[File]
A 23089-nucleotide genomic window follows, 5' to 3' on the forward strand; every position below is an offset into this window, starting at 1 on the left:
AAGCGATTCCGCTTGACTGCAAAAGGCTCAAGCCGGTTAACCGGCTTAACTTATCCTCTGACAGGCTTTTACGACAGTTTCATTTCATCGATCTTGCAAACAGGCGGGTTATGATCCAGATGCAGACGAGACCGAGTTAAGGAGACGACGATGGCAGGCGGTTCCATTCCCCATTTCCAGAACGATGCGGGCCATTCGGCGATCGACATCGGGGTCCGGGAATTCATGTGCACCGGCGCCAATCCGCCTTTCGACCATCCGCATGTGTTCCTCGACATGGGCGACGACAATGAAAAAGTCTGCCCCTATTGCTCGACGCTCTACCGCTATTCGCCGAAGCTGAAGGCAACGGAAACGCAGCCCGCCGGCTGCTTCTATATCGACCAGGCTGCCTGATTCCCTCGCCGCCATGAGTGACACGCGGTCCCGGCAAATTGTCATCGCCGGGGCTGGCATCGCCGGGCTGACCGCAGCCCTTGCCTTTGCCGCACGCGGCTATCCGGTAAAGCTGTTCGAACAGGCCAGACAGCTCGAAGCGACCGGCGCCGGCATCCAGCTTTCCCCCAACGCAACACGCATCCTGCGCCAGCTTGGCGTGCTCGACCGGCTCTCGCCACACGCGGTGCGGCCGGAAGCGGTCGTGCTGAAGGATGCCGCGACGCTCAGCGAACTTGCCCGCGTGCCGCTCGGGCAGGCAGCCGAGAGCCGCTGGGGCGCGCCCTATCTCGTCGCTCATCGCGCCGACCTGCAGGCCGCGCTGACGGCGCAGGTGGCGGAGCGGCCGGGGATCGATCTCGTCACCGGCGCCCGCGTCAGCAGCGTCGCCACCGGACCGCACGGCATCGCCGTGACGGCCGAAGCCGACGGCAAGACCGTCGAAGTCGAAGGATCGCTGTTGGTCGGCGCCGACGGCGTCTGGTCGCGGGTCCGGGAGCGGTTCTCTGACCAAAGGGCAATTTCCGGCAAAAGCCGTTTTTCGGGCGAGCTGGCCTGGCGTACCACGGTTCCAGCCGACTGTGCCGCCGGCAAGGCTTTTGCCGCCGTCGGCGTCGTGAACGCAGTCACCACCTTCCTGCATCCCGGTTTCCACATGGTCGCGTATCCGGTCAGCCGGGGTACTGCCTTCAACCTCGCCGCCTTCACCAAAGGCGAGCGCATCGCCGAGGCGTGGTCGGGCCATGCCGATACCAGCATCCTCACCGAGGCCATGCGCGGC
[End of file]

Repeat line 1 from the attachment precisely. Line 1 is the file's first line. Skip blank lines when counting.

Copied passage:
A 23089-nucleotide genomic window follows, 5' to 3' on the forward strand; every position below is an offset into this window, starting at 1 on the left: